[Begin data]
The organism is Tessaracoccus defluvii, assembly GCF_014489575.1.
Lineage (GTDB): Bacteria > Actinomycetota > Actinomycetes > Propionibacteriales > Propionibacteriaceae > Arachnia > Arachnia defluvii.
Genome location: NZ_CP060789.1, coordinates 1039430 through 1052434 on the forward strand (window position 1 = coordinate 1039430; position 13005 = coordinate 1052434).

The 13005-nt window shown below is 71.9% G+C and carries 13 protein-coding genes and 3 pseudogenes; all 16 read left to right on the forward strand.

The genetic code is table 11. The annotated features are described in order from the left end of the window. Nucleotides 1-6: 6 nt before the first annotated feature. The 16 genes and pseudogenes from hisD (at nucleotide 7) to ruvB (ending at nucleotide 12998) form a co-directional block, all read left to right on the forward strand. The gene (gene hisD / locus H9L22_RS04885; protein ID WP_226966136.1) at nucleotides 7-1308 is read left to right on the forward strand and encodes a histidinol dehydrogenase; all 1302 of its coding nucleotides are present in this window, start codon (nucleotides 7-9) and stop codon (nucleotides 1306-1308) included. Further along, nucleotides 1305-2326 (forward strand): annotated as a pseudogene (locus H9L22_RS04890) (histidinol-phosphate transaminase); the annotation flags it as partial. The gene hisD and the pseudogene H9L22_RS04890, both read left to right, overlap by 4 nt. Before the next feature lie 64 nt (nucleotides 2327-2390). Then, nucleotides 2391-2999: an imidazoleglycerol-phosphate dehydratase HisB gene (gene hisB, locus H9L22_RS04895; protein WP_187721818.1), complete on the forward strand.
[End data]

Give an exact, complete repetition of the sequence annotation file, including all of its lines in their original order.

The organism is Tessaracoccus defluvii, assembly GCF_014489575.1.
Lineage (GTDB): Bacteria > Actinomycetota > Actinomycetes > Propionibacteriales > Propionibacteriaceae > Arachnia > Arachnia defluvii.
Genome location: NZ_CP060789.1, coordinates 1039430 through 1052434 on the forward strand (window position 1 = coordinate 1039430; position 13005 = coordinate 1052434).

The 13005-nt window shown below is 71.9% G+C and carries 13 protein-coding genes and 3 pseudogenes; all 16 read left to right on the forward strand.

The genetic code is table 11. The annotated features are described in order from the left end of the window. Nucleotides 1-6: 6 nt before the first annotated feature. The 16 genes and pseudogenes from hisD (at nucleotide 7) to ruvB (ending at nucleotide 12998) form a co-directional block, all read left to right on the forward strand. The gene (gene hisD / locus H9L22_RS04885; protein ID WP_226966136.1) at nucleotides 7-1308 is read left to right on the forward strand and encodes a histidinol dehydrogenase; all 1302 of its coding nucleotides are present in this window, start codon (nucleotides 7-9) and stop codon (nucleotides 1306-1308) included. Further along, nucleotides 1305-2326 (forward strand): annotated as a pseudogene (locus H9L22_RS04890) (histidinol-phosphate transaminase); the annotation flags it as partial. The gene hisD and the pseudogene H9L22_RS04890, both read left to right, overlap by 4 nt. Before the next feature lie 64 nt (nucleotides 2327-2390). Then, nucleotides 2391-2999: an imidazoleglycerol-phosphate dehydratase HisB gene (gene hisB, locus H9L22_RS04895; protein WP_187721818.1), complete on the forward strand.